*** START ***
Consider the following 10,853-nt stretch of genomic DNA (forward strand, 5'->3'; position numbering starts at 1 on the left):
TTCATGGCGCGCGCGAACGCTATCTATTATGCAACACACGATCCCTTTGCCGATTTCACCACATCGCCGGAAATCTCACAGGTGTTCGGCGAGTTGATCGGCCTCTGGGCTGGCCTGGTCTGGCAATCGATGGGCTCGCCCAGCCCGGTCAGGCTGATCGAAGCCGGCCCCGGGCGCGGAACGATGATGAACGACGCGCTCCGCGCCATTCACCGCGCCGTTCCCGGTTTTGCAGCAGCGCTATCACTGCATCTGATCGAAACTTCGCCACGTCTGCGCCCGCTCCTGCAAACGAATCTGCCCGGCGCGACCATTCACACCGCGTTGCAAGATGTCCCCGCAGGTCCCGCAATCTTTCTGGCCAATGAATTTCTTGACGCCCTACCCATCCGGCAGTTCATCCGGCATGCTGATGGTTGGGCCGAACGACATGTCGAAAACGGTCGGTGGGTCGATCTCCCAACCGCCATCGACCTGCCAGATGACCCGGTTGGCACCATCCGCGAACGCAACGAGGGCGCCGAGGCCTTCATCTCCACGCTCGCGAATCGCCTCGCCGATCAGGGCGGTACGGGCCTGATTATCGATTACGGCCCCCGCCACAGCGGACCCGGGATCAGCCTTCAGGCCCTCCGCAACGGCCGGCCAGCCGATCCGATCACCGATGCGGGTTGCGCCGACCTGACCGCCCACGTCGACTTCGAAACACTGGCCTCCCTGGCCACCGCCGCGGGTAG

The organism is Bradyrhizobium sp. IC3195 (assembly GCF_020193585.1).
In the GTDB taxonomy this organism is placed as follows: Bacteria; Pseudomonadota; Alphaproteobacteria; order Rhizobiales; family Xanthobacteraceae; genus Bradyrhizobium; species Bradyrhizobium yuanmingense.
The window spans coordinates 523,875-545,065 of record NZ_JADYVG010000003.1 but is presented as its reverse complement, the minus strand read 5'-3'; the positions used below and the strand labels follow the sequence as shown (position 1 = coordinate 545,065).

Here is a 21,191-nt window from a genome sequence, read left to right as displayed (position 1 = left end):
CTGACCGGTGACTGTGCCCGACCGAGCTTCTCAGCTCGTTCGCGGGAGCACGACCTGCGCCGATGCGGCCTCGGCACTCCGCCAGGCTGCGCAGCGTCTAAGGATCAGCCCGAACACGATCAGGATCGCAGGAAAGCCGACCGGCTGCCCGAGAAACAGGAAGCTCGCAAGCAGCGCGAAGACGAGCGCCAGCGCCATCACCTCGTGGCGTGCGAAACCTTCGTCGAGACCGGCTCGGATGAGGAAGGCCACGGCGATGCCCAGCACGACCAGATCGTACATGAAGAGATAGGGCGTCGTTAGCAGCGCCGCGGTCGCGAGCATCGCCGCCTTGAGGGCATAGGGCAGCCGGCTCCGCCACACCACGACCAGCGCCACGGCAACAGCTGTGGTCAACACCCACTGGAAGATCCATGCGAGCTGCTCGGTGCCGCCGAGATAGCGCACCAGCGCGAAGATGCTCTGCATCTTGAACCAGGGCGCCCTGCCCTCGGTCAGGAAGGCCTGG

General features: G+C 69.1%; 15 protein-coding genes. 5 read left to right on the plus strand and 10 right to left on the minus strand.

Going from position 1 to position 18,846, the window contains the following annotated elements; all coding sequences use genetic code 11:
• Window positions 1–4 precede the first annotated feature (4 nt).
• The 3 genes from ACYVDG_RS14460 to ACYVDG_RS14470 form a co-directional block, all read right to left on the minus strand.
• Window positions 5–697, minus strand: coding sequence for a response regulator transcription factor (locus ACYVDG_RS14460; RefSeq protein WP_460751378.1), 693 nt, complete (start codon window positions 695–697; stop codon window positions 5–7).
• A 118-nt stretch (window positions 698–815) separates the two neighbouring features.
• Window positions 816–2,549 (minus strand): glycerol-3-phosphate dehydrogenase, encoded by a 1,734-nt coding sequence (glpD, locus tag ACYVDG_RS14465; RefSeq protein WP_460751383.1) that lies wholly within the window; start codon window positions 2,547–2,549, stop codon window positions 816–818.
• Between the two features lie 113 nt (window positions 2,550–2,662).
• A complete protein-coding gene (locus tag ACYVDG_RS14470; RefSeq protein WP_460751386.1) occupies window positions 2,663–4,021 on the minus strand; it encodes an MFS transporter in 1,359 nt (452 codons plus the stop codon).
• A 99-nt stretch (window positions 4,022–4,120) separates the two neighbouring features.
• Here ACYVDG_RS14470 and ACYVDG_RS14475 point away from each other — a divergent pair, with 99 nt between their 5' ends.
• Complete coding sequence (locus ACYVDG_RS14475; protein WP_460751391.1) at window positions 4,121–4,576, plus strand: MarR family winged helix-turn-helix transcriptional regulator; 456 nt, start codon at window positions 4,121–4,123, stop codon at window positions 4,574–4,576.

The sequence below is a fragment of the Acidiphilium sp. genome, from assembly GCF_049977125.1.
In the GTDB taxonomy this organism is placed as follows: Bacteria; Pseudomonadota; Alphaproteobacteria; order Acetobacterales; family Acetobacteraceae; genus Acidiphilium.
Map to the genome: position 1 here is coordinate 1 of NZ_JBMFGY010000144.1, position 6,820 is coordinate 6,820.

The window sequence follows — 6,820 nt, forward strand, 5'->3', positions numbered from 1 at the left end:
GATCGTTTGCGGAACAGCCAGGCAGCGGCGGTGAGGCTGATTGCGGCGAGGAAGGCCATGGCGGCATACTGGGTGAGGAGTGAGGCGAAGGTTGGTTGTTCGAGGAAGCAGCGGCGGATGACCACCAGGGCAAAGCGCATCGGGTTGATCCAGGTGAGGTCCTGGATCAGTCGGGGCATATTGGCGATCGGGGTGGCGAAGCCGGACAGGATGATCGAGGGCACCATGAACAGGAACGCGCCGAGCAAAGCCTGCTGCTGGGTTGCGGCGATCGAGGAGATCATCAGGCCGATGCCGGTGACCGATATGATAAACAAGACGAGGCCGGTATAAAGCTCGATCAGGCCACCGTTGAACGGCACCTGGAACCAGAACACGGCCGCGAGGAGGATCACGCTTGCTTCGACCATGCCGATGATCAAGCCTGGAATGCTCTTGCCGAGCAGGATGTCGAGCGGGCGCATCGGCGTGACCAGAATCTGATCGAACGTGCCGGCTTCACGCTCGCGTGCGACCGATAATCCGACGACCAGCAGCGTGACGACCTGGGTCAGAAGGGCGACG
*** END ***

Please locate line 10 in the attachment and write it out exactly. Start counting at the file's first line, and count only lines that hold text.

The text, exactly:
• Window positions 1–4 precede the first annotated feature (4 nt).